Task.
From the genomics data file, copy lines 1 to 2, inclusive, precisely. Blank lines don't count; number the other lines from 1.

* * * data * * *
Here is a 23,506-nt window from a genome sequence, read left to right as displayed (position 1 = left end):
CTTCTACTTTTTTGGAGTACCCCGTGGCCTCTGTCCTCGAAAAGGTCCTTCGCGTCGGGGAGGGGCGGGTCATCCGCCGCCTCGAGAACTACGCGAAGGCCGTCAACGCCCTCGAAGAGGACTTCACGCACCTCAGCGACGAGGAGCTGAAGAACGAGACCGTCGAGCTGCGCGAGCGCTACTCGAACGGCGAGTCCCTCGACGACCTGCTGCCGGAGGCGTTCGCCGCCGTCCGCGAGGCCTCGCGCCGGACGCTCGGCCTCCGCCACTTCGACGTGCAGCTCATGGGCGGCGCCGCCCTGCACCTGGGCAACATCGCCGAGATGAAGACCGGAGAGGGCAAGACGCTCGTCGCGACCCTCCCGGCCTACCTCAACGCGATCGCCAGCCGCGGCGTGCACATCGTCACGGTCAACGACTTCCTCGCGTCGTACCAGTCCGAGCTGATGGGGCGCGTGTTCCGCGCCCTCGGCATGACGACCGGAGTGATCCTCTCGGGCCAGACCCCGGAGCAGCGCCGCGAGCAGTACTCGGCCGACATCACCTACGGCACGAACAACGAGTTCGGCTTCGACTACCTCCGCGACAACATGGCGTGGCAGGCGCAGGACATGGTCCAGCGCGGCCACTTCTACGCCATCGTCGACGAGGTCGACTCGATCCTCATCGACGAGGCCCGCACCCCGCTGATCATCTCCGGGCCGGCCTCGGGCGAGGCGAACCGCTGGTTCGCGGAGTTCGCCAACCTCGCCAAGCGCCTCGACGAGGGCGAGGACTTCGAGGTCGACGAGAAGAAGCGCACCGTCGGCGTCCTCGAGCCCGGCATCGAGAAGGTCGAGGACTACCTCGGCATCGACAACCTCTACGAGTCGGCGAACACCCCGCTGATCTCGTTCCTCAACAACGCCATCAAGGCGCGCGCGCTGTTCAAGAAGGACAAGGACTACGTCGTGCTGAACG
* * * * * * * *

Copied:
Here is a 23,506-nt window from a genome sequence, read left to right as displayed (position 1 = left end):
CTTCTACTTTTTTGGAGTACCCCGTGGCCTCTGTCCTCGAAAAGGTCCTTCGCGTCGGGGAGGGGCGGGTCATCCGCCGCCTCGAGAACTACGCGAAGGCCGTCAACGCCCTCGAAGAGGACTTCACGCACCTCAGCGACGAGGAGCTGAAGAACGAGACCGTCGAGCTGCGCGAGCGCTACTCGAACGGCGAGTCCCTCGACGACCTGCTGCCGGAGGCGTTCGCCGCCGTCCGCGAGGCCTCGCGCCGGACGCTCGGCCTCCGCCACTTCGACGTGCAGCTCATGGGCGGCGCCGCCCTGCACCTGGGCAACATCGCCGAGATGAAGACCGGAGAGGGCAAGACGCTCGTCGCGACCCTCCCGGCCTACCTCAACGCGATCGCCAGCCGCGGCGTGCACATCGTCACGGTCAACGACTTCCTCGCGTCGTACCAGTCCGAGCTGATGGGGCGCGTGTTCCGCGCCCTCGGCATGACGACCGGAGTGATCCTCTCGGGCCAGACCCCGGAGCAGCGCCGCGAGCAGTACTCGGCCGACATCACCTACGGCACGAACAACGAGTTCGGCTTCGACTACCTCCGCGACAACATGGCGTGGCAGGCGCAGGACATGGTCCAGCGCGGCCACTTCTACGCCATCGTCGACGAGGTCGACTCGATCCTCATCGACGAGGCCCGCACCCCGCTGATCATCTCCGGGCCGGCCTCGGGCGAGGCGAACCGCTGGTTCGCGGAGTTCGCCAACCTCGCCAAGCGCCTCGACGAGGGCGAGGACTTCGAGGTCGACGAGAAGAAGCGCACCGTCGGCGTCCTCGAGCCCGGCATCGAGAAGGTCGAGGACTACCTCGGCATCGACAACCTCTACGAGTCGGCGAACACCCCGCTGATCTCGTTCCTCAACAACGCCATCAAGGCGCGCGCGCTGTTCAAGAAGGACAAGGACTACGTCGTGCTGAACG